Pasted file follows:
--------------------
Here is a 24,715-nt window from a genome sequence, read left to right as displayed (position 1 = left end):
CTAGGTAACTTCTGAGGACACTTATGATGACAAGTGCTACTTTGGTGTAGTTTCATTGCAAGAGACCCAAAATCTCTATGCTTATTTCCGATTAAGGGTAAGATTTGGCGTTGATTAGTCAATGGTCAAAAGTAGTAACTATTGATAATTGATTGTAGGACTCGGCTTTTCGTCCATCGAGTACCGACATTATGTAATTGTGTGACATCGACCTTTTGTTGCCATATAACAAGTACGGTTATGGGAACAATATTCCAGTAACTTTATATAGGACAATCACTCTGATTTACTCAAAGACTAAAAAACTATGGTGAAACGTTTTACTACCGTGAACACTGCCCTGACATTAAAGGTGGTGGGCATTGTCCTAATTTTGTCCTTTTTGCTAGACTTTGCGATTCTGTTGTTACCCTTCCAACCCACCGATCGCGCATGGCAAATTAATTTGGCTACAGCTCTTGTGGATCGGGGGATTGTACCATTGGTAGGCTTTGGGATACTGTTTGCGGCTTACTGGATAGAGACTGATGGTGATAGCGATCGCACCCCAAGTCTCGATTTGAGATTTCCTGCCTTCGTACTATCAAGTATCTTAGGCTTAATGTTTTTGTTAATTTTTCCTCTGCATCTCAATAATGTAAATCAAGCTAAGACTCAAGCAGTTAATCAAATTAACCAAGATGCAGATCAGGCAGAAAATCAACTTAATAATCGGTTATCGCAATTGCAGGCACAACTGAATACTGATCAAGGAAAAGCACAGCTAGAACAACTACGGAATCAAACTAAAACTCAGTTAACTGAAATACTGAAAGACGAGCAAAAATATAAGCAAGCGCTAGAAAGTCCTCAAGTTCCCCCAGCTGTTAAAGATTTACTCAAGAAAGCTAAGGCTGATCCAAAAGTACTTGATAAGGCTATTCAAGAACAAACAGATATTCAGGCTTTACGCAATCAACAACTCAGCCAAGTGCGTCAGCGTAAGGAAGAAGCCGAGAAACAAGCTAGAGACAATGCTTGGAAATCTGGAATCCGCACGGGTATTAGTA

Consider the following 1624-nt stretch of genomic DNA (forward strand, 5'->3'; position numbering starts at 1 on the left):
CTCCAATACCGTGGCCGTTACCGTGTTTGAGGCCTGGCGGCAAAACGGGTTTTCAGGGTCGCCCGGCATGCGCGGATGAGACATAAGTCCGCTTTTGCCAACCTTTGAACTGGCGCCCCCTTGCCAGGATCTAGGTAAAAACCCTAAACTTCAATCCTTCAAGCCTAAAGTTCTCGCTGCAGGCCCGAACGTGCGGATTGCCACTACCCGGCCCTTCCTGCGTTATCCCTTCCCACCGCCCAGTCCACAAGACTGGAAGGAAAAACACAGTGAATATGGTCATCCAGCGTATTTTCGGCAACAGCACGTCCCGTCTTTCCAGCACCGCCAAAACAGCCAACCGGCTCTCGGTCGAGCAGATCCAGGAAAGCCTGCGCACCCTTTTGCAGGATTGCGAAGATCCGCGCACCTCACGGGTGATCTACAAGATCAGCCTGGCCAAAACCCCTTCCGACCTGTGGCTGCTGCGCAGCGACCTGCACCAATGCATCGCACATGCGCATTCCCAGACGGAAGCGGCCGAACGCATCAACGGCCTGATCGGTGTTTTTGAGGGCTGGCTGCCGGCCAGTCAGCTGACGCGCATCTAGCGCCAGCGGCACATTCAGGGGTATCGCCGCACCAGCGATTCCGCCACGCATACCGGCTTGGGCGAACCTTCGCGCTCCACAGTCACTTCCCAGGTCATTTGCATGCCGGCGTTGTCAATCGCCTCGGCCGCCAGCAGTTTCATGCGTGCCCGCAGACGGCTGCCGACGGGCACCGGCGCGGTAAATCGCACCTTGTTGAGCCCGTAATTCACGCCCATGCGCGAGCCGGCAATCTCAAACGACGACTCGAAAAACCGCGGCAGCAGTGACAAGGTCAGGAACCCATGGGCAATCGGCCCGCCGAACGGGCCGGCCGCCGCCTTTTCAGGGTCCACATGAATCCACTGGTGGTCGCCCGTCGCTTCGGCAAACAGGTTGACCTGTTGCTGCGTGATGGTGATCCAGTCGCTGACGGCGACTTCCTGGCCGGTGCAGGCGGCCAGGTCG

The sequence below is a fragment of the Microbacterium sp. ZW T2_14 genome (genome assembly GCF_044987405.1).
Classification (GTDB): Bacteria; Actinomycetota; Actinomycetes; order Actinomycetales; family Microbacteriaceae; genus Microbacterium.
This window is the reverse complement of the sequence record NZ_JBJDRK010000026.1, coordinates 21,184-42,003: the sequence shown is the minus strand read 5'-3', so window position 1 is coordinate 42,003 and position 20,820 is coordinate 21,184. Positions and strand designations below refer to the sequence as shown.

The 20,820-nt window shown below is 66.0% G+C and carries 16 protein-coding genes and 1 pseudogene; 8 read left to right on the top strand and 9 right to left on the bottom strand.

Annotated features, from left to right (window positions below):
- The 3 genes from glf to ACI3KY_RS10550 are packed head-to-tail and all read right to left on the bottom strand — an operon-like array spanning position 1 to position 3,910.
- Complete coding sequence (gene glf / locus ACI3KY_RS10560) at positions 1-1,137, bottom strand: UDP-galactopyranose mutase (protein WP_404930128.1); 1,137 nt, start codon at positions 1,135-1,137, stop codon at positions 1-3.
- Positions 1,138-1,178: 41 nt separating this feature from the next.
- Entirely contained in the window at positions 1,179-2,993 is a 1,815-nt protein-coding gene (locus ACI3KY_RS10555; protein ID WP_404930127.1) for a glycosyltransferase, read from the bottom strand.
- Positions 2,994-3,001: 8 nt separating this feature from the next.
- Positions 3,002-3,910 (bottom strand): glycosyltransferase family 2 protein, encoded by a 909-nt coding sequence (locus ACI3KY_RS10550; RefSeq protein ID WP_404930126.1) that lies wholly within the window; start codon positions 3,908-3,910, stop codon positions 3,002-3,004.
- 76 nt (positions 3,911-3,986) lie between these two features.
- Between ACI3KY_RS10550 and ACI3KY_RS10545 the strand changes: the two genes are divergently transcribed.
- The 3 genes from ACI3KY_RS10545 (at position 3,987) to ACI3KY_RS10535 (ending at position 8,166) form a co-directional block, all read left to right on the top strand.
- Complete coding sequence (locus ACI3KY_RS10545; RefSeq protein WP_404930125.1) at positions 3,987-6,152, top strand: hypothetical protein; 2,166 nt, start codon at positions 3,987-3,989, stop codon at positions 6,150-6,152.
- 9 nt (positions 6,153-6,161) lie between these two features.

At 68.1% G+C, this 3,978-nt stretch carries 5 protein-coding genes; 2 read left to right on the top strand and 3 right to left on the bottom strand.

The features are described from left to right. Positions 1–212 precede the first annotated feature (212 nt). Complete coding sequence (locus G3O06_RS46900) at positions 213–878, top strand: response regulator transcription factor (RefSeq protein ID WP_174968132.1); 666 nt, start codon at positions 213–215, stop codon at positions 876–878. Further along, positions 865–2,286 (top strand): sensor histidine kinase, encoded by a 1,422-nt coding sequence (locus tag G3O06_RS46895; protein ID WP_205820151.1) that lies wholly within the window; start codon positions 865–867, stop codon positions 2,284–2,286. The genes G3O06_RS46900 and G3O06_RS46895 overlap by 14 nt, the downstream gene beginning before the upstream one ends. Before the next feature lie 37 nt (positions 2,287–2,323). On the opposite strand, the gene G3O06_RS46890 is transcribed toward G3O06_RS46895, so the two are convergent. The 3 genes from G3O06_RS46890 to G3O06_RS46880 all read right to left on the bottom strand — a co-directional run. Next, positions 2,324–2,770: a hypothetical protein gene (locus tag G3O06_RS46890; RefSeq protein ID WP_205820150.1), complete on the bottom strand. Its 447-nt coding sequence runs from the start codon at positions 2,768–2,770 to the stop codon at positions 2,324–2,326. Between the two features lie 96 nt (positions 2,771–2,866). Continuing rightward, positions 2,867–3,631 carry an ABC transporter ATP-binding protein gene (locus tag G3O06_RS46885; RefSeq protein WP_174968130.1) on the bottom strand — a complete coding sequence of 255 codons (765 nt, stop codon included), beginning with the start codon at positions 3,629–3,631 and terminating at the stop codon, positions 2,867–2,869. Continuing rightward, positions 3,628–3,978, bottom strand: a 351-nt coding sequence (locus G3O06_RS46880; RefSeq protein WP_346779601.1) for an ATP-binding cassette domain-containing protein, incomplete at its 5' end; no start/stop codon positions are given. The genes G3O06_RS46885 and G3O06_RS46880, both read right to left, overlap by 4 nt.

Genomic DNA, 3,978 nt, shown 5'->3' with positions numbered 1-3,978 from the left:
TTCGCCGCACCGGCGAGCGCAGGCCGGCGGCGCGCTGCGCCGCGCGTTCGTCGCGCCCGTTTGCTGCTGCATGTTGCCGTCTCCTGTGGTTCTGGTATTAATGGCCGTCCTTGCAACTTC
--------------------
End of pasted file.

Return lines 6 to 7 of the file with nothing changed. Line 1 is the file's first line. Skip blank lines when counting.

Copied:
Classification (GTDB): Bacteria; Actinomycetota; Actinomycetes; order Actinomycetales; family Microbacteriaceae; genus Microbacterium.
This window is the reverse complement of the sequence record NZ_JBJDRK010000026.1, coordinates 21,184-42,003: the sequence shown is the minus strand read 5'-3', so window position 1 is coordinate 42,003 and position 20,820 is coordinate 21,184. Positions and strand designations below refer to the sequence as shown.